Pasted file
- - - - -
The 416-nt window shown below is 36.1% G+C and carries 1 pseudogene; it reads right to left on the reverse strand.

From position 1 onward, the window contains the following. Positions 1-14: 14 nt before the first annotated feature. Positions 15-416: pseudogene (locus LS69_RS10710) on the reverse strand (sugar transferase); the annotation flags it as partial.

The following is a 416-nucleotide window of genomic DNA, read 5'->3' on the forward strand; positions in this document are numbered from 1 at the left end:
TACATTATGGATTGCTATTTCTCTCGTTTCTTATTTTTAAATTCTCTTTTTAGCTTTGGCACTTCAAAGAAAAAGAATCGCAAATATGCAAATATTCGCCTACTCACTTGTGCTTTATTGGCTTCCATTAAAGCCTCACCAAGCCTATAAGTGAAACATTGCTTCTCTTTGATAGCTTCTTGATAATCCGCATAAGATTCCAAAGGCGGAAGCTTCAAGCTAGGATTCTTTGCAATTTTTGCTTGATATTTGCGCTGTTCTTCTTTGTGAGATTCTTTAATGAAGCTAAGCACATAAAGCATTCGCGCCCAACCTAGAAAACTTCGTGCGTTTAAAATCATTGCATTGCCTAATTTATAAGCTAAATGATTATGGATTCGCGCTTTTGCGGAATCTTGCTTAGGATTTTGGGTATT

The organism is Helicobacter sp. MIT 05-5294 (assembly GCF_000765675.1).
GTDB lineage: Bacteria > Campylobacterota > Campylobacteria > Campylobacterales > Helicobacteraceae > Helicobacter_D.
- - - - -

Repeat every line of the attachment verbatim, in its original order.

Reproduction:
The 416-nt window shown below is 36.1% G+C and carries 1 pseudogene; it reads right to left on the reverse strand.

From position 1 onward, the window contains the following. Positions 1-14: 14 nt before the first annotated feature. Positions 15-416: pseudogene (locus LS69_RS10710) on the reverse strand (sugar transferase); the annotation flags it as partial.

The following is a 416-nucleotide window of genomic DNA, read 5'->3' on the forward strand; positions in this document are numbered from 1 at the left end:
TACATTATGGATTGCTATTTCTCTCGTTTCTTATTTTTAAATTCTCTTTTTAGCTTTGGCACTTCAAAGAAAAAGAATCGCAAATATGCAAATATTCGCCTACTCACTTGTGCTTTATTGGCTTCCATTAAAGCCTCACCAAGCCTATAAGTGAAACATTGCTTCTCTTTGATAGCTTCTTGATAATCCGCATAAGATTCCAAAGGCGGAAGCTTCAAGCTAGGATTCTTTGCAATTTTTGCTTGATATTTGCGCTGTTCTTCTTTGTGAGATTCTTTAATGAAGCTAAGCACATAAAGCATTCGCGCCCAACCTAGAAAACTTCGTGCGTTTAAAATCATTGCATTGCCTAATTTATAAGCTAAATGATTATGGATTCGCGCTTTTGCGGAATCTTGCTTAGGATTTTGGGTATT

The organism is Helicobacter sp. MIT 05-5294 (assembly GCF_000765675.1).
GTDB lineage: Bacteria > Campylobacterota > Campylobacteria > Campylobacterales > Helicobacteraceae > Helicobacter_D.